Let the shining key be there, 

And the far-resounding scourge, 

Symbol of the daemons' power."'

By these and the like quotations this noble philosopher of the Greeks, this admirable theologian, this initiate in secret mysteries, exhibits The Philosophy to be derived from Oracles as containing secret oracles of the gods, while openly proclaiming the plots laid against men by their wicked and truly daemoniacal power. For what benefit to human life can there be from these evil arts of sorcery? Or what pleasure to the gods in this scrupulous care about lifeless statues? Of what divine power can there be a likeness in the formation of such shapes? Why should he not have counselled us to study philosophy rather than to practise magic and pursue forbidden arts, if the path of virtue and philosophy is sufficient for a happy and blessed life? But he, continuing his own refutation, adds to what has been mentioned the following: 19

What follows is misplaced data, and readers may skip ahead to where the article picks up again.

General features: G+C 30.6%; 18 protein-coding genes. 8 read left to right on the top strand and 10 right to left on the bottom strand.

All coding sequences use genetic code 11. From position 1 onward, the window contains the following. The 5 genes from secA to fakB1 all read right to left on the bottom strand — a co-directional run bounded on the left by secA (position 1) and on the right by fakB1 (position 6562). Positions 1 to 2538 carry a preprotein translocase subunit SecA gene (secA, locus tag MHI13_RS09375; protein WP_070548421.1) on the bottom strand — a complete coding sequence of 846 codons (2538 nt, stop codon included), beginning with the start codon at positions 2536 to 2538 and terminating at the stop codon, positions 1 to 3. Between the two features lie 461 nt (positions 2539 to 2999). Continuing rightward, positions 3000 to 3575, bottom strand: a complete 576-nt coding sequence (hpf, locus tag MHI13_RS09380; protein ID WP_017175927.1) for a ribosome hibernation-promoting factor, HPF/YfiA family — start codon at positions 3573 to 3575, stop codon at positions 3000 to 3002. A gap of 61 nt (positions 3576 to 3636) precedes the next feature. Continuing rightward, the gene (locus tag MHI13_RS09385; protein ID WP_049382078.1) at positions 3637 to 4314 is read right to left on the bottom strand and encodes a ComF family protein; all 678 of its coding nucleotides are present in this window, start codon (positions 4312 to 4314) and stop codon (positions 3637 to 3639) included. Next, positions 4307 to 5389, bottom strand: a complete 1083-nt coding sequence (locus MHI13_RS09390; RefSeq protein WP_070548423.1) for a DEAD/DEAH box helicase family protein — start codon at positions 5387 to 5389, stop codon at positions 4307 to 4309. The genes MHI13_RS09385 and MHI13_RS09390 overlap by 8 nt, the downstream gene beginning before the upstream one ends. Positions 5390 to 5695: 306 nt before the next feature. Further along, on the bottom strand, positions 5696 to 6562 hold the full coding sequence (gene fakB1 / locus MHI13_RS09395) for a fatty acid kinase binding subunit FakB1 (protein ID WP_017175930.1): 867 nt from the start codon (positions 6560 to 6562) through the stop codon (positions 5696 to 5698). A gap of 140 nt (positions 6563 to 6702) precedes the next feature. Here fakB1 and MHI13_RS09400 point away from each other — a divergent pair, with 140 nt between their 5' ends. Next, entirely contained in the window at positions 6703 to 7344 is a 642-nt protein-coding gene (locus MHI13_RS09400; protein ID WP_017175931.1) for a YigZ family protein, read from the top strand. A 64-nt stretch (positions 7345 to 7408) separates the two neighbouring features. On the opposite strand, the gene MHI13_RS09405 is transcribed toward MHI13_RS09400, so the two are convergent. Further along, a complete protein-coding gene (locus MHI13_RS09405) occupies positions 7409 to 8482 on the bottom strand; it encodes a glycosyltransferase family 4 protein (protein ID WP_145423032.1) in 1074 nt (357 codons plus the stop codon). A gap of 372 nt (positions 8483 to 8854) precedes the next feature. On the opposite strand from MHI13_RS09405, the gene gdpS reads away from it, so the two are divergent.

[PORPHYRY] 'Now that they love the symbols of their features is signified by Hecate comparing them with what men love, as follows:

"What mortal longs not for the features carv'd 

In bronze, or gold, or silver gleaming bright? 

What god loves not this pedestal, whereon 

I weave the tangled web of human fates?"'

He has made it clear that not only the features are dear, but that also, as I said, the gods themselves are confined therein, and dwell in the underlying likeness as it were in a sacred place: for they could not be supported on earth, except on sacred ground: and that ground is sacred which bears the image of the deity; but if the image be taken away, the bond which held the deity on earth is loosed.